Review: Pain – Coming Home
PAIN was created by Peter Tägtgren as a side project back in the late 90’s, fusing heavy metal with 1980’s industrial and techno. Nearly 20 years since their first release this “hobby” of their mastermind front man has become something much more, which is quite clear with their forthcoming 8th studio album Coming Home.
Album opener ‘Designed to Piss You Off’ calls upon a country style feel then hits in hard with some hefty riffage. Keeping the country influence bobbing and weaving throughout the whole track, this song features a great sing along chorus, but somewhat of a lack luster ending, which very reminiscent of what Tägtgren recently created with Rammstein’s Till Lindemann.
‘Call Me’ blends jagged guitars and orchestral strings in beautiful cohesion with some outstanding vocal harmonies in the chorus matched with impeccable double kick drums performed by Peter’s son, Sebastian. The band recently released an amusing video for this song showcasing the lyrics themes about being a Gigolo. Clearly, Pain is never one to pass up an opportunity to be tongue in cheek.
‘A Wannabe’ starts off with some toned down acoustic guitar. While this may seem strange its inclusion makes the big arrival of strings and chugging guitars all the more powerful. Some catchy hooks, steady bass lines, and even more keyboards throughout the track just keep reinforcing why PAIN morphed from a side project into an actual band.
Following up with ‘Pain in the Ass,’ PAIN delivers a track that is delivered brilliantly and sure to be a classic. Synchronized guitars and drums come blasting in bit by bit right from the get go, injecting euro-industrial electronics into the rest of the track. This is going to be a live crowd pleaser and is probably my personal favorite from this release.
The first single from their 8th opus is ‘Black Knight Satellite,’ which is great choice as an introduction to this collection and another well orchestrated song. Full of electronic synths and strings, head banging guitar riffs, a constant barrage of pounding drums, and unforgettable vocal melodies that will brand themselves into your mind.
The title track ‘Coming Home’ takes the pace down a bit, but delivers more of those hooks, both musically and vocally. I’d liken it somewhat to an 80’s pop song with a modern twist and some subtle downtuned guitars for the chorus.
Jumping the pace back up slightly is ‘Absinthe Phoenix Rising.’ This track has more of rock ‘N’ roll” thanks to its riffs, distorted bass lines, and the “HEY!” group chants. It definitely carries on the groove the band continues to capture, though this track could be considered a bit out of place for this bundle of songs. Regardless, it’s still very catchy.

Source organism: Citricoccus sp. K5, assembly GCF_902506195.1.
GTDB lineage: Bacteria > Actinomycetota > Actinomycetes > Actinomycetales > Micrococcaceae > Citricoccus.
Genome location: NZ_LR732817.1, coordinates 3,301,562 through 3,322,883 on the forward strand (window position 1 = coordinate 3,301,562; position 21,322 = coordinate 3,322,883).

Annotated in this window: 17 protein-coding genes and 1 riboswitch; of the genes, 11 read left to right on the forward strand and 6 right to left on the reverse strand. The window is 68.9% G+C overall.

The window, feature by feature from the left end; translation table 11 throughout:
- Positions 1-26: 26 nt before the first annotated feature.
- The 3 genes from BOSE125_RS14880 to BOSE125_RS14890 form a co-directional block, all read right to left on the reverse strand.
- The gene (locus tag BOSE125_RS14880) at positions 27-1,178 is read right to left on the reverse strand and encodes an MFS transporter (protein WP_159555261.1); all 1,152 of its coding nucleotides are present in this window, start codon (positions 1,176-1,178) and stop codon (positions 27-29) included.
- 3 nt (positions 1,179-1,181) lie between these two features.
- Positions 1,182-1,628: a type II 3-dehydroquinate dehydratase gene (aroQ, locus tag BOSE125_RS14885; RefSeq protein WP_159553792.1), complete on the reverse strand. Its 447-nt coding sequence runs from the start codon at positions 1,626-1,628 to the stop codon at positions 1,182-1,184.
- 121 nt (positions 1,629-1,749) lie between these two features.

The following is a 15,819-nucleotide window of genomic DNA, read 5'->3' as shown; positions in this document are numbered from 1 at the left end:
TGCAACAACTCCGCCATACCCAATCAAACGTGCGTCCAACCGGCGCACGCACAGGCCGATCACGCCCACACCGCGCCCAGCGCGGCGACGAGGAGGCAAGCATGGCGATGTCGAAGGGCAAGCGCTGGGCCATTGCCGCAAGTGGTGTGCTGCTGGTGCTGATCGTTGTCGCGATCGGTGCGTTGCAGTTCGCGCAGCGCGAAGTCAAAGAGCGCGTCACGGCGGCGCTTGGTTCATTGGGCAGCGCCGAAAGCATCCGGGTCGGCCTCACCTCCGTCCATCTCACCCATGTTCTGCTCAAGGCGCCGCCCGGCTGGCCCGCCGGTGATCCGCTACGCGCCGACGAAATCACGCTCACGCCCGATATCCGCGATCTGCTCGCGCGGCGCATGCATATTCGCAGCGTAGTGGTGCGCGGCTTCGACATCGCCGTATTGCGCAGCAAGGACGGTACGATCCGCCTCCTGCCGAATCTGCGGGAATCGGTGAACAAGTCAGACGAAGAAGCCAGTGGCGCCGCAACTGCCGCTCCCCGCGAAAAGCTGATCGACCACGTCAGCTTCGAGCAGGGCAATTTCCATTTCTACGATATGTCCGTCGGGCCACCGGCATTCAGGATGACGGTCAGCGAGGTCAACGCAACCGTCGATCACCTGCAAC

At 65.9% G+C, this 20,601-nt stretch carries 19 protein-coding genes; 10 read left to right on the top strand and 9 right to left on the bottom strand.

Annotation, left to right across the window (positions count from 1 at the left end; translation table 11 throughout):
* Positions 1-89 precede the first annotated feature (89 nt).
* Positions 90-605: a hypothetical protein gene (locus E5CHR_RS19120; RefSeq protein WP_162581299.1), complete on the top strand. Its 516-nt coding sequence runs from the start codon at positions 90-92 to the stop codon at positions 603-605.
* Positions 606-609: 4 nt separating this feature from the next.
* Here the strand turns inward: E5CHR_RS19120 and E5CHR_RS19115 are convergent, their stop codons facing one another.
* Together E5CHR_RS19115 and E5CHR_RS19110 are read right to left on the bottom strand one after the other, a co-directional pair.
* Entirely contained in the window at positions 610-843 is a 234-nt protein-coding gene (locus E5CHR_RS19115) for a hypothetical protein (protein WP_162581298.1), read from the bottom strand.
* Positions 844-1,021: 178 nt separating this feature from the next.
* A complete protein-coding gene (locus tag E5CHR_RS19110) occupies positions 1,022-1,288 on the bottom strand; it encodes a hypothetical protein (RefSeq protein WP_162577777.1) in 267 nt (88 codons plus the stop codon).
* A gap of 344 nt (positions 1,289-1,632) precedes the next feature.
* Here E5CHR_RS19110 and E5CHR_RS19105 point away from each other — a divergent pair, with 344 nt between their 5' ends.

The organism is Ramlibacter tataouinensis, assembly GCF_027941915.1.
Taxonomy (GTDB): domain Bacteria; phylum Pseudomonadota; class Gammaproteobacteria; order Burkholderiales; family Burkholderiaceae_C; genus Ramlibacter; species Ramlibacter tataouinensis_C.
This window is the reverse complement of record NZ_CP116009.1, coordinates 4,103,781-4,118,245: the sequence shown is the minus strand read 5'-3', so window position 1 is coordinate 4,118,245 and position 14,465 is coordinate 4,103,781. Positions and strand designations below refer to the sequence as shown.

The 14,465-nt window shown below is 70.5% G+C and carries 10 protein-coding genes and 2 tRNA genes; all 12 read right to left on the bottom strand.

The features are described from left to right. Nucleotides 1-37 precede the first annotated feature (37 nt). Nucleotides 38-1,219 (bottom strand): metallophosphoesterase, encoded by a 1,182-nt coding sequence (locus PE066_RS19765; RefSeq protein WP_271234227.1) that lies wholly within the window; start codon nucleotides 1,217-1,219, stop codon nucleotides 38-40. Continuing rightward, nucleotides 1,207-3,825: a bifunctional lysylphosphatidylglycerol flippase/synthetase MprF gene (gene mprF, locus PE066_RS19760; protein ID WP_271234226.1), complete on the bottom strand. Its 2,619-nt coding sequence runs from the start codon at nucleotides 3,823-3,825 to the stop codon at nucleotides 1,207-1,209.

Blasting in once again with ‘Final Crusade,’ this track brings more PAIN-esque guitars meshed perfectly with industrial keyboards, sing along vocals and marching drums. Breaking it down halfway through with another bout of down tuned chugging, again it puts me in mind of something that would have fit perfectly on the ‘Lindemann’ release.
Nu Metal guitars and EBM-like keyboards kick off ‘Natural Born Idiot’ fusing into synth-laden verses then slamming us with a crowd jumping, fist pumping chorus still carrying on that EBM feel. Taking the electronic and heavy metal elements then binding them together is something that has been done very well on this track.
Rounding out the album we come to ‘Starseed,’ which creates one final piece of epicness with big strings, big vocals, and big choruses. The only lacking element in this song is the outro; it just feels like it comes too soon and fades out too quickly and quietly.
Summing up, here we have another Peter Tägtgren masterpiece. As always there seems to be some tracks that are out of place, but isn’t that what PAIN does? And does well? They take the unexpected and slip it in when no one expects it. They blend and mesh styles, genres and sounds, and ultimately give us something different; something we didn’t think we would want to hear yet they make it work. After nearly 20 years of fusing different genres of music together and still delivering something this good, all I can do is tip my hat to this pioneer of Industrial-Metal. 8/10